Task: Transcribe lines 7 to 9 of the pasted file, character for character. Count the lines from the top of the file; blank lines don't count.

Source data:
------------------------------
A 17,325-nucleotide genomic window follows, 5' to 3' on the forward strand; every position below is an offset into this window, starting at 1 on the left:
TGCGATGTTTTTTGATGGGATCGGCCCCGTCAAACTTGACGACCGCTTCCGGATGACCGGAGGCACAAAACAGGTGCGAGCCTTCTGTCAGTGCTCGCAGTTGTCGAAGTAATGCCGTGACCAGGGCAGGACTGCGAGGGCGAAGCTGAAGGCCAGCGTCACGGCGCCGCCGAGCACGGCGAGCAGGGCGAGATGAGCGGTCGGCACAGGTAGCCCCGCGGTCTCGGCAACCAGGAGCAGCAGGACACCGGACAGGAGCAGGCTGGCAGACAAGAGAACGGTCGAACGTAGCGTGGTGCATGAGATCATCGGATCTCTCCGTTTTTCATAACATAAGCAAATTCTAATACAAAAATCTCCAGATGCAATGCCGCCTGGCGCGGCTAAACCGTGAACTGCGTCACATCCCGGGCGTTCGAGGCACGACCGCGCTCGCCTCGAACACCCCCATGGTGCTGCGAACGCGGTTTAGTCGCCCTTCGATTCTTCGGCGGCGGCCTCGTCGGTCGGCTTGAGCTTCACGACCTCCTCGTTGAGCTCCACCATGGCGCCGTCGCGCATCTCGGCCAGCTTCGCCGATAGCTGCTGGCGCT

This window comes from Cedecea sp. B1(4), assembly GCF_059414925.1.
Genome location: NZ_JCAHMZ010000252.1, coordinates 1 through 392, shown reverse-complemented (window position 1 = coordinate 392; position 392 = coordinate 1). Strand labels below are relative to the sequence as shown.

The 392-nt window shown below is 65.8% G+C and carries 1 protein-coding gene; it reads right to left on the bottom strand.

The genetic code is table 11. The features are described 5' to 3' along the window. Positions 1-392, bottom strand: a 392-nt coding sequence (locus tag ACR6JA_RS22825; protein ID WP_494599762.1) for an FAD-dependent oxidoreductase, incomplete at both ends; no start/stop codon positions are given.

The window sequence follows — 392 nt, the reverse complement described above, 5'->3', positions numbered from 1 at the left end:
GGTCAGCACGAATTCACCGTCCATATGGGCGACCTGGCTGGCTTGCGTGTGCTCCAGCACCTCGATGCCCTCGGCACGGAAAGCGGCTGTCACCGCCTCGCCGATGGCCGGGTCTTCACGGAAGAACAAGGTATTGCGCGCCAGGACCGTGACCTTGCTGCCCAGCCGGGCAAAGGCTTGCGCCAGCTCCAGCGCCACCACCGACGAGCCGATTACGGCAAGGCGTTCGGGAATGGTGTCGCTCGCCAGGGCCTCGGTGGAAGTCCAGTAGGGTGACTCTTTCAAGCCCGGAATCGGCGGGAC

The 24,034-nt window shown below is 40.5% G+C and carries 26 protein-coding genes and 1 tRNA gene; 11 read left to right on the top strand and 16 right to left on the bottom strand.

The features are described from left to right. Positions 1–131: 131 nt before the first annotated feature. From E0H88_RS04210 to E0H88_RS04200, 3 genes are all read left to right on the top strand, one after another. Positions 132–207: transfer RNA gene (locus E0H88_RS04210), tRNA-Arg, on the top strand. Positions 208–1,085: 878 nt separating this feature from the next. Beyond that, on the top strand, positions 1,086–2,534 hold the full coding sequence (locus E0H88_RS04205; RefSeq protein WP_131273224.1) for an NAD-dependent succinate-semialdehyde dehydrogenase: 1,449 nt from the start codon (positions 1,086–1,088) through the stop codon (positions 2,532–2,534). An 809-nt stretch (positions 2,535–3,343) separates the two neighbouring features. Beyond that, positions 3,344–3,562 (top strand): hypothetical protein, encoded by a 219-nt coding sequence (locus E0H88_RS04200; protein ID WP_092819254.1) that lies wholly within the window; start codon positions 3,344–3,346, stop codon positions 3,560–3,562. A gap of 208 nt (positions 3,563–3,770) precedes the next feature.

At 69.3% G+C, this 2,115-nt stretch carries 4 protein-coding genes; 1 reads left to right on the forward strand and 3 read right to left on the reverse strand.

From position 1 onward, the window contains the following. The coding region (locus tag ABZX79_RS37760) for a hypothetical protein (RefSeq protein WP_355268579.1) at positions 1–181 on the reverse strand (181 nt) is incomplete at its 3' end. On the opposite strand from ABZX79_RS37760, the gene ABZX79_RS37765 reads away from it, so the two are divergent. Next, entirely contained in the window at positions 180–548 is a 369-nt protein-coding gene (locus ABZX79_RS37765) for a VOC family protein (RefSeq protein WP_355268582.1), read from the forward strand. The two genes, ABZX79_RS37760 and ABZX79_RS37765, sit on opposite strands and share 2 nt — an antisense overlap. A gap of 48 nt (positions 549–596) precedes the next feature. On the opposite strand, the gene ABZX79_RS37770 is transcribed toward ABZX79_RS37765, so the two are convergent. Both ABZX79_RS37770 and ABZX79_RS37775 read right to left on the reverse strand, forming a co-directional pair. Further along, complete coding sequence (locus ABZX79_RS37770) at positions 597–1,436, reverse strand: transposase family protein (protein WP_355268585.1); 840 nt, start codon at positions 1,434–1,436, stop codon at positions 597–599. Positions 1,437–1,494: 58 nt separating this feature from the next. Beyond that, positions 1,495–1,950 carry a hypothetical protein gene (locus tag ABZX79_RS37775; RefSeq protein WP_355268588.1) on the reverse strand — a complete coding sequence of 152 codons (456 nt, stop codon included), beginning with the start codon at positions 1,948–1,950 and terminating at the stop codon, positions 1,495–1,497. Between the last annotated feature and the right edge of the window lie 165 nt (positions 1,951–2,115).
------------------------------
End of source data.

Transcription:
The window sequence follows — 392 nt, the reverse complement described above, 5'->3', positions numbered from 1 at the left end:
GGTCAGCACGAATTCACCGTCCATATGGGCGACCTGGCTGGCTTGCGTGTGCTCCAGCACCTCGATGCCCTCGGCACGGAAAGCGGCTGTCACCGCCTCGCCGATGGCCGGGTCTTCACGGAAGAACAAGGTATTGCGCGCCAGGACCGTGACCTTGCTGCCCAGCCGGGCAAAGGCTTGCGCCAGCTCCAGCGCCACCACCGACGAGCCGATTACGGCAAGGCGTTCGGGAATGGTGTCGCTCGCCAGGGCCTCGGTGGAAGTCCAGTAGGGTGACTCTTTCAAGCCCGGAATCGGCGGGAC

The 24,034-nt window shown below is 40.5% G+C and carries 26 protein-coding genes and 1 tRNA gene; 11 read left to right on the top strand and 16 right to left on the bottom strand.